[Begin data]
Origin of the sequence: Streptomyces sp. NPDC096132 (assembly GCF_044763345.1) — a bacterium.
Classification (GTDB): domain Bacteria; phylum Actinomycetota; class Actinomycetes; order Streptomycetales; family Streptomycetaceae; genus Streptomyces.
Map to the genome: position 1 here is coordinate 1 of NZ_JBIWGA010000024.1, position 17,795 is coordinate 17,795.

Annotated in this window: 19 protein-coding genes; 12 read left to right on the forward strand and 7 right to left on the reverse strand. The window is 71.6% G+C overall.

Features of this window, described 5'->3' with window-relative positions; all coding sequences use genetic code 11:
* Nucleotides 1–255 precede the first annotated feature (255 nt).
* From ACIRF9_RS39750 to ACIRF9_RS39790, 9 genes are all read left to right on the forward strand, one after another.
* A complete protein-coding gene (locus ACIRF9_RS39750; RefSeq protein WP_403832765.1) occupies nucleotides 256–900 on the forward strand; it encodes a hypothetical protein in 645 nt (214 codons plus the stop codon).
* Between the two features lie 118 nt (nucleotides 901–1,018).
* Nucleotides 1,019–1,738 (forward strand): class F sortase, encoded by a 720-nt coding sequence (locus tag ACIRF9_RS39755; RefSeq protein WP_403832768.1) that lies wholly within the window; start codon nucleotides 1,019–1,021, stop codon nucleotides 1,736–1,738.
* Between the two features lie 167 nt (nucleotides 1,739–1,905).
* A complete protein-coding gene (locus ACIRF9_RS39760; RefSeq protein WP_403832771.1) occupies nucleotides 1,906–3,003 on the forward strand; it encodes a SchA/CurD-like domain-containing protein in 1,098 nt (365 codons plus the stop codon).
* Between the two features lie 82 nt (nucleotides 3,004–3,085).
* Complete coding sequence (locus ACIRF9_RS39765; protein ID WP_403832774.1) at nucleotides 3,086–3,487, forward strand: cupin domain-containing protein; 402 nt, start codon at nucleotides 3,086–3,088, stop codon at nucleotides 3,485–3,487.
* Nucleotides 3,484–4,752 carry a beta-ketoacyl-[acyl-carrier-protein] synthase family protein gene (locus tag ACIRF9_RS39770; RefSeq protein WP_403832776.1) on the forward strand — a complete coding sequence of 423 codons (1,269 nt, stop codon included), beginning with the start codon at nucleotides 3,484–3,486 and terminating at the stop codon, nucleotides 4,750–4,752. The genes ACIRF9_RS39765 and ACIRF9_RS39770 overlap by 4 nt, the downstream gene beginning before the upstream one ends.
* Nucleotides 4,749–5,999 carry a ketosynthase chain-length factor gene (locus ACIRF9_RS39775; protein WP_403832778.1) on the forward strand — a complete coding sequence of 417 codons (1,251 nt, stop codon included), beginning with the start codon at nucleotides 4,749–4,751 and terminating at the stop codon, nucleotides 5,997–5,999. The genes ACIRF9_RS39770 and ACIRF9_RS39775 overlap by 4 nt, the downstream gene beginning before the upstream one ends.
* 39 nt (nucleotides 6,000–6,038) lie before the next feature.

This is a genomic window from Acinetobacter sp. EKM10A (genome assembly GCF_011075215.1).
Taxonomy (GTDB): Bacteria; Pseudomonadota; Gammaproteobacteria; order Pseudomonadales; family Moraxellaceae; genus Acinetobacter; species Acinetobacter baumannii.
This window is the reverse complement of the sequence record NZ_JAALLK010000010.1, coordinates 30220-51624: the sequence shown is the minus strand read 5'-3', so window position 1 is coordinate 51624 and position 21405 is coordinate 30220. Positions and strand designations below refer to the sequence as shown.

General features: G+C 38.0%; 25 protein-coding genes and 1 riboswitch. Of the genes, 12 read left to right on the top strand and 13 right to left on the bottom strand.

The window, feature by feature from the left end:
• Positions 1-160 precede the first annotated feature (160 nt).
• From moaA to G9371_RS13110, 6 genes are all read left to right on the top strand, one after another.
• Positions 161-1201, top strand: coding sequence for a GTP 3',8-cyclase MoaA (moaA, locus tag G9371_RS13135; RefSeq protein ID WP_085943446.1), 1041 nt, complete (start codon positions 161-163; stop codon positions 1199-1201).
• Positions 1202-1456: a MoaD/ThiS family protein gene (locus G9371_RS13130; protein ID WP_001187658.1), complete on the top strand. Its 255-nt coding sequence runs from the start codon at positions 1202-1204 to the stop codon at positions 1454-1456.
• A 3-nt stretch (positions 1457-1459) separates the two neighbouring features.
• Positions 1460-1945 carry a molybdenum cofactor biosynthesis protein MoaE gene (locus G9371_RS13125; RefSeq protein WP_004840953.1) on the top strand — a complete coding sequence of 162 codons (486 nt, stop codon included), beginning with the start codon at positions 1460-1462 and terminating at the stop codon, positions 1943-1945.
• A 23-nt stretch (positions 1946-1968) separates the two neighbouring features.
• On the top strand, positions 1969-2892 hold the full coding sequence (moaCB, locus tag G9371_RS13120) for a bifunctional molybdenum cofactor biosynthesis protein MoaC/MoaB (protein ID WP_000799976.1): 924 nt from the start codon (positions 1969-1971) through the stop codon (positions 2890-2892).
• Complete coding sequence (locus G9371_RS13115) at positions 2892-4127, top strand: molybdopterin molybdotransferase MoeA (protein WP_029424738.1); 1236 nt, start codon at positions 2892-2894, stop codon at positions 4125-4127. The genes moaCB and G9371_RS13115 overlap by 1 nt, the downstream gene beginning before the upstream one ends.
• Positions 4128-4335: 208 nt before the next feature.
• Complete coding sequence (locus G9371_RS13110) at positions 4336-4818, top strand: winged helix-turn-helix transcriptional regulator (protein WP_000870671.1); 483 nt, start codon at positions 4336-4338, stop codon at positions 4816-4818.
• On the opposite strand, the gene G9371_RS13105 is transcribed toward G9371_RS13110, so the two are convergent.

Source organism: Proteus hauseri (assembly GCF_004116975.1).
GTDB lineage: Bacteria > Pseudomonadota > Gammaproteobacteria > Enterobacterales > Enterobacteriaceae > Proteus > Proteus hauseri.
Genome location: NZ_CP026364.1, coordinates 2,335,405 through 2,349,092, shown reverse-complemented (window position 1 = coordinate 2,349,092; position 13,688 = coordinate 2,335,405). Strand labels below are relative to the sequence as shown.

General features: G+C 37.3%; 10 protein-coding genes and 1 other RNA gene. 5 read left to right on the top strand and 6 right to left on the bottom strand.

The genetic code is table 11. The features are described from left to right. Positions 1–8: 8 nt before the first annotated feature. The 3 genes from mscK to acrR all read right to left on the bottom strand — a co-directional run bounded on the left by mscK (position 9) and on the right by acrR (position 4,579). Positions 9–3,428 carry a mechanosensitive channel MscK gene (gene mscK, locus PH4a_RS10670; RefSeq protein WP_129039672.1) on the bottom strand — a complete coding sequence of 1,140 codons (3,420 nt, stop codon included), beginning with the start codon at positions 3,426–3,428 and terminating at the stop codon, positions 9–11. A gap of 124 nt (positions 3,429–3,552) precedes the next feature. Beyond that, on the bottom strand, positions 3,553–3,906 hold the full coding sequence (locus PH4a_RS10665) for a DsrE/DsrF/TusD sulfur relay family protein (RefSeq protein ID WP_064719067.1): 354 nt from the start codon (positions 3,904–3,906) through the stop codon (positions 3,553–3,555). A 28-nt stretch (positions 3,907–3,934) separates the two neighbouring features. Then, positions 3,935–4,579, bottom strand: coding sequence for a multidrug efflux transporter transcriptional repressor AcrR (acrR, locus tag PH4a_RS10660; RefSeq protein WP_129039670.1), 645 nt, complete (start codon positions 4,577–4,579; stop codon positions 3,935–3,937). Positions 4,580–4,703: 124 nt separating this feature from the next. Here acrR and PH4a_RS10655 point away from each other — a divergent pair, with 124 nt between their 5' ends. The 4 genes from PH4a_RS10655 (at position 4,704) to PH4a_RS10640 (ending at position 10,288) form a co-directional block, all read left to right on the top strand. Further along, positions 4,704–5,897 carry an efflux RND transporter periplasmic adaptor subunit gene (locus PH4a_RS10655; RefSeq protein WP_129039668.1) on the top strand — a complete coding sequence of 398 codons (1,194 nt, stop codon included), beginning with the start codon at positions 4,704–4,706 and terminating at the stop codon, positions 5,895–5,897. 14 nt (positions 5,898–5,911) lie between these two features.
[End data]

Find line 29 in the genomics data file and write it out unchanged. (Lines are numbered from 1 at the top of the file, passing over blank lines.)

• A 23-nt stretch (positions 1946-1968) separates the two neighbouring features.